Name: Phillip McCatty
Years in the sport: 8
How did you get started in Triathlon?
I got started in Triathlon on a dare, based on the fact that I couldn’t swim at the time. I was involved in combat sports & I was in great shape, so it was just for fun. It didn’t seem like a particularly challenging endeavour – just a bit more cardio work & learning to swim a bit. No big deal. I could not have been more wrong. I was thoroughly chewed up & spit out at my first event (Guelph Try-A-Tri). I put on a wetsuit for the first time after renting it at the race site the morning of. I ended up doing a combination of breaststroke & dog-paddle after getting run over by my wave & at least 2 others from behind. I’m surprised I wasn’t pulled out. I remember being doubled-over at the finish line, in a world of hurt thinking “I’m sure I can do better than that”. Everything just took off from there.
Goals for this year?
My primary goal for this year is to compete in the Commonwealth Games on the Gold Coast in Australia (April). I haven’t really looked past that milestone.
**Note: Phillip qualified for the 2018 Commonwealth games and competes this coming week!
Where do you see yourself in 5 years?
I’m capable of anything. There are many possibilities in the very near future that could impact the direction that my life will take. We’ll see what happens.
What has been your biggest challenge as an athlete and how did you overcome it?
My biggest challenge as an athlete so far is based on being an adult-onset swimmer. It’s a work in progress. I’m overcoming it by directly addressing it head-on. I’m swimming A LOT. I’m surrounded by faster swimmers and-or a coach on deck 95% of the time. I’m never comfortable & that’s how I like it.
The best advice that you have been given?
Never. Give. Up.
If you were not an athlete, what would you be doing?
It’s really hard to imagine not being an athlete in some capacity. I would probably be more involved in Physics & Engineering. Perhaps research or teaching. Being a Master LEGO® Builder would be very good possibility too 🙂
Triathlon takes up quite a bit of time, but outside of that, I enjoy doing a bit of design work, mainly using AutoDesk Inventor for projects (Mechanical Engineering, McMaster 2011).
I enjoy a wide variety of music. I don’t have a favourite genre in particular.
Jason Bourne Series, & most of James Patterson’s work.
What does a typical day of training look like?
Each day is different & it really depends on the time of year. It typically starts off with a swim at 05:30. There is usually a bike and-or run later in the day. I frequently swim doubles as well. Yoga, recovery, napping are all sprinkled in there, along with work. Sometimes all of the above.
Anything people be surprised to learn about you?
People are often surprised to learn that I grew up on an island surrounded by the Caribbean Sea & had no interest in swimming during that time. It’s actually quite typical in Jamaica. Visiting usually involves a beach somewhere, & by extension – swimming. Living & working there is a different matter entirely. However, here in North America, swimming is a big part of kids recreation & I think it is seen as something that is a given, like learning to drive or ride a bike.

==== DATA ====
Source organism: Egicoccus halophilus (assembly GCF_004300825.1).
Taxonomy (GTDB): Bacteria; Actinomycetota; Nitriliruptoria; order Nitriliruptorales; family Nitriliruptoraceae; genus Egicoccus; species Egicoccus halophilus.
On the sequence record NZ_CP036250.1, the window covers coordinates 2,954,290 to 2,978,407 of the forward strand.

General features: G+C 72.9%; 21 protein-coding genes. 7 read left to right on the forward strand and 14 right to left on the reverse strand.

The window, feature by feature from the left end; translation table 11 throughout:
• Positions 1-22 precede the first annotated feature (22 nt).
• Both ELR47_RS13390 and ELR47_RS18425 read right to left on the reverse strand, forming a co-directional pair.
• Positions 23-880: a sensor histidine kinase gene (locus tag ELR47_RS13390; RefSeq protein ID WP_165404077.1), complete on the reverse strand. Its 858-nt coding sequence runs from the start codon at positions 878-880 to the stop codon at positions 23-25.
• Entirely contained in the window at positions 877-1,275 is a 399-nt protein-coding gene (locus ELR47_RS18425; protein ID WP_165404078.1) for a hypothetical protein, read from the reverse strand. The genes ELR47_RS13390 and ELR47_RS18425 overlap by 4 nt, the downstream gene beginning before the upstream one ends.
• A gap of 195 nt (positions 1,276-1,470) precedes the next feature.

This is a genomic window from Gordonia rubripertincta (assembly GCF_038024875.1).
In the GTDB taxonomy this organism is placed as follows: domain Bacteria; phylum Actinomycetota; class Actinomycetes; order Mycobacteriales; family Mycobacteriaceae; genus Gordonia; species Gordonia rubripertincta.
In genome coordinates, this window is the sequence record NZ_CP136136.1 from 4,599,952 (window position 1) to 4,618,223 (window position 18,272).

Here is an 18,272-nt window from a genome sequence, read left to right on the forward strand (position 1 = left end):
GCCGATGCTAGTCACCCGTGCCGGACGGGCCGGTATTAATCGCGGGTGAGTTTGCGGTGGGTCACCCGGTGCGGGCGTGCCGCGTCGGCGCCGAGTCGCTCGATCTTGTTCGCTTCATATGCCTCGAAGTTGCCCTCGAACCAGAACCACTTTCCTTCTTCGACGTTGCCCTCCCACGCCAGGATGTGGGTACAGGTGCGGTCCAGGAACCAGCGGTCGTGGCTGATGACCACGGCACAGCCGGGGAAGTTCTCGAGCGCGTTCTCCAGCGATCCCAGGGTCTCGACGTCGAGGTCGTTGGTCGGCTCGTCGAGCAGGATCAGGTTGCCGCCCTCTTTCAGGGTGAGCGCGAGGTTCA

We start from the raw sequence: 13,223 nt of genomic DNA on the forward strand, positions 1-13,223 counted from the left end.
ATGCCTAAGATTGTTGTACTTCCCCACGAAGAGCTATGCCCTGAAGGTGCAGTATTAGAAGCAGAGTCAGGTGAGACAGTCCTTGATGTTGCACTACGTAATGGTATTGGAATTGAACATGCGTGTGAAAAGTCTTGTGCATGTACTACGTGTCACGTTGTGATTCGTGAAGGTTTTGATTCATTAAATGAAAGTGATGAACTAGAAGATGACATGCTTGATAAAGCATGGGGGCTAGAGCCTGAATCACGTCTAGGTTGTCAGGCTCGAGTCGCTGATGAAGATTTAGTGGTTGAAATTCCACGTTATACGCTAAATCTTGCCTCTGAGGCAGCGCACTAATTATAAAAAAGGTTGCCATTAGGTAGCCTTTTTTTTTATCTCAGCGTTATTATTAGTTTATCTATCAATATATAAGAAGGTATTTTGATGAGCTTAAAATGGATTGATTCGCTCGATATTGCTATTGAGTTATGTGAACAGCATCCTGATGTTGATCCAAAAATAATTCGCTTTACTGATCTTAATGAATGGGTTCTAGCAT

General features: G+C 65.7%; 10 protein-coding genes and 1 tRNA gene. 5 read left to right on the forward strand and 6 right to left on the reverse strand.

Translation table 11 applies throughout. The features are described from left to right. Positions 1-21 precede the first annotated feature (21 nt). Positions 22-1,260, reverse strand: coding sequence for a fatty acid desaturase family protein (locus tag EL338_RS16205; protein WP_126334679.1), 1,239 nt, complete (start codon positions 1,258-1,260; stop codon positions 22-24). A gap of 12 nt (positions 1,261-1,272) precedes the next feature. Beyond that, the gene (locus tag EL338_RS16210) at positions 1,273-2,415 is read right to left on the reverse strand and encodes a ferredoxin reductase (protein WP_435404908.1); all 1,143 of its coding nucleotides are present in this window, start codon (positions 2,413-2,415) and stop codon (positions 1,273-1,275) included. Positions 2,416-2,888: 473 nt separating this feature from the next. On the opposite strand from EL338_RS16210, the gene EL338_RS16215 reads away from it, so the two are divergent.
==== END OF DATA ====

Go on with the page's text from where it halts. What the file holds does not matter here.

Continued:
Any pre-competition rituals?
For Triathlon, I check all my gear & familiarize myself with T1, T2, as well as the first part of the Bike & Run courses. A good swim warm-up is paramount. Before the start, I mentally review each part of the race execution & visualize a successful performance.
Favourite food while training?
I don’t consume very much while training. I typically plan my nutrition for before & after. For swimming, I always go in fasted & eat afterwards. For cycling & running, I’m careful to fuel beforehand with enough time to settle & then get to work. For longer workouts, I’ll have bananas, dates, etc on the go. In any case, I consume real food as much as possible. No gels, supplements, etc.
Results you’re most proud of?
The ones I’ll earn this year.
What inspires you?
My mother. She raised me as a single parent & did everything she could to provide for me. She is mentally tough & there is no force on earth that can shake her.
Do you have a saying or motto you live by?
Small Axe cut down Big Tree – Jamaican Proverb
What do you enjoy most about racing?
I enjoy all parts of racing. There is something about being on the rivet & giving 100% that is really hard to describe. Also, seeing consistent, hard work pay off on race day is one of the most rewarding feelings.
Advise that you have for someone starting out in triathlon?
1) Enjoy the process & keep an open mind. If it’s not fun, it’s not worth it.
2) Respect the sport. Respect the distance. Respect the conditions. Respect your competition.
What is the most crucial part of your training?
The most crucial part of my training is balance. There are so many parts of the sport that it really is a juggling act – not only from a time management perspective. The components rarely exist in isolation & often times affect each other, so it is really an art. I achieve balance by being in tune & listening to what my body is telling me so that I’m able to get the most out of my training.
Anyone you would like to thank?
Mat Reid [Head Coach, Fighting Koalas Triathlon Team], Alex Parent & Drew Noris [Swim Coaches, Golden Horseshoe Aquatic Club].
Anything else you would like to share?
Thank you for the interview.